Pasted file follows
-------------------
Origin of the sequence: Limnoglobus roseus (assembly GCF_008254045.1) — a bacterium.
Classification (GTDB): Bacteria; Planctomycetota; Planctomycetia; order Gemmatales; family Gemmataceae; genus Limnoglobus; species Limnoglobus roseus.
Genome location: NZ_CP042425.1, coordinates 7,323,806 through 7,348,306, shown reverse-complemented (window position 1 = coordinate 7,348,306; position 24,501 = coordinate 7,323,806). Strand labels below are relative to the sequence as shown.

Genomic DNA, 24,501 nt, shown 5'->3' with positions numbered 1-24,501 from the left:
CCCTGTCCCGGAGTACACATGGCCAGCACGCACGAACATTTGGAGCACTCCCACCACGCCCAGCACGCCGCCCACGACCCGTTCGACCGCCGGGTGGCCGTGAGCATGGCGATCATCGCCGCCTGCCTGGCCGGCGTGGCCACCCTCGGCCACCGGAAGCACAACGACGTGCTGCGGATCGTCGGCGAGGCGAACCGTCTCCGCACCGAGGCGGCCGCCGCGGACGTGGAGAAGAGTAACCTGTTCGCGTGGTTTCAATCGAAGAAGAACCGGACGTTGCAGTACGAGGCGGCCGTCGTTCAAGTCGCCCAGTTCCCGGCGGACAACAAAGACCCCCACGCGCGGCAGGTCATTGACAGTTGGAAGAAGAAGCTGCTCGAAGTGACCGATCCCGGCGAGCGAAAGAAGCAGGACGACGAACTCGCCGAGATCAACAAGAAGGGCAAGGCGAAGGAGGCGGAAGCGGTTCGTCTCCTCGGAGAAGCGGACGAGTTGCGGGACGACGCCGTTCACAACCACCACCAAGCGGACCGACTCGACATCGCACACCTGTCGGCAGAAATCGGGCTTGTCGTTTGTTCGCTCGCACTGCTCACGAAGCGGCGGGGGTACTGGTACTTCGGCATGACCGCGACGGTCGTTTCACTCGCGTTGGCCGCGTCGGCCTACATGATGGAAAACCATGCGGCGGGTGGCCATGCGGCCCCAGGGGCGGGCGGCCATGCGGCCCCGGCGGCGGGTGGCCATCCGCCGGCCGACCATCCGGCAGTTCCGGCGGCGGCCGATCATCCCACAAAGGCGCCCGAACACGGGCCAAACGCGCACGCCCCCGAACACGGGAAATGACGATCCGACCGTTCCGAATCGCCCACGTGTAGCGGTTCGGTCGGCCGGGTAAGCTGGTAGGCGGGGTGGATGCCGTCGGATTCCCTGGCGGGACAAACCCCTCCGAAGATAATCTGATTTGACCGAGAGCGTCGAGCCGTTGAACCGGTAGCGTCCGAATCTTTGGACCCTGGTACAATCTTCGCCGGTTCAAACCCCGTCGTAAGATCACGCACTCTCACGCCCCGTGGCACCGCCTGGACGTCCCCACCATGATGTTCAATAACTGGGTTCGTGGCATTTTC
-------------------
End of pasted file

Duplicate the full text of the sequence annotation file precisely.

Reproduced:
Origin of the sequence: Limnoglobus roseus (assembly GCF_008254045.1) — a bacterium.
Classification (GTDB): Bacteria; Planctomycetota; Planctomycetia; order Gemmatales; family Gemmataceae; genus Limnoglobus; species Limnoglobus roseus.
Genome location: NZ_CP042425.1, coordinates 7,323,806 through 7,348,306, shown reverse-complemented (window position 1 = coordinate 7,348,306; position 24,501 = coordinate 7,323,806). Strand labels below are relative to the sequence as shown.

Genomic DNA, 24,501 nt, shown 5'->3' with positions numbered 1-24,501 from the left:
CCCTGTCCCGGAGTACACATGGCCAGCACGCACGAACATTTGGAGCACTCCCACCACGCCCAGCACGCCGCCCACGACCCGTTCGACCGCCGGGTGGCCGTGAGCATGGCGATCATCGCCGCCTGCCTGGCCGGCGTGGCCACCCTCGGCCACCGGAAGCACAACGACGTGCTGCGGATCGTCGGCGAGGCGAACCGTCTCCGCACCGAGGCGGCCGCCGCGGACGTGGAGAAGAGTAACCTGTTCGCGTGGTTTCAATCGAAGAAGAACCGGACGTTGCAGTACGAGGCGGCCGTCGTTCAAGTCGCCCAGTTCCCGGCGGACAACAAAGACCCCCACGCGCGGCAGGTCATTGACAGTTGGAAGAAGAAGCTGCTCGAAGTGACCGATCCCGGCGAGCGAAAGAAGCAGGACGACGAACTCGCCGAGATCAACAAGAAGGGCAAGGCGAAGGAGGCGGAAGCGGTTCGTCTCCTCGGAGAAGCGGACGAGTTGCGGGACGACGCCGTTCACAACCACCACCAAGCGGACCGACTCGACATCGCACACCTGTCGGCAGAAATCGGGCTTGTCGTTTGTTCGCTCGCACTGCTCACGAAGCGGCGGGGGTACTGGTACTTCGGCATGACCGCGACGGTCGTTTCACTCGCGTTGGCCGCGTCGGCCTACATGATGGAAAACCATGCGGCGGGTGGCCATGCGGCCCCAGGGGCGGGCGGCCATGCGGCCCCGGCGGCGGGTGGCCATCCGCCGGCCGACCATCCGGCAGTTCCGGCGGCGGCCGATCATCCCACAAAGGCGCCCGAACACGGGCCAAACGCGCACGCCCCCGAACACGGGAAATGACGATCCGACCGTTCCGAATCGCCCACGTGTAGCGGTTCGGTCGGCCGGGTAAGCTGGTAGGCGGGGTGGATGCCGTCGGATTCCCTGGCGGGACAAACCCCTCCGAAGATAATCTGATTTGACCGAGAGCGTCGAGCCGTTGAACCGGTAGCGTCCGAATCTTTGGACCCTGGTACAATCTTCGCCGGTTCAAACCCCGTCGTAAGATCACGCACTCTCACGCCCCGTGGCACCGCCTGGACGTCCCCACCATGATGTTCAATAACTGGGTTCGTGGCATTTTC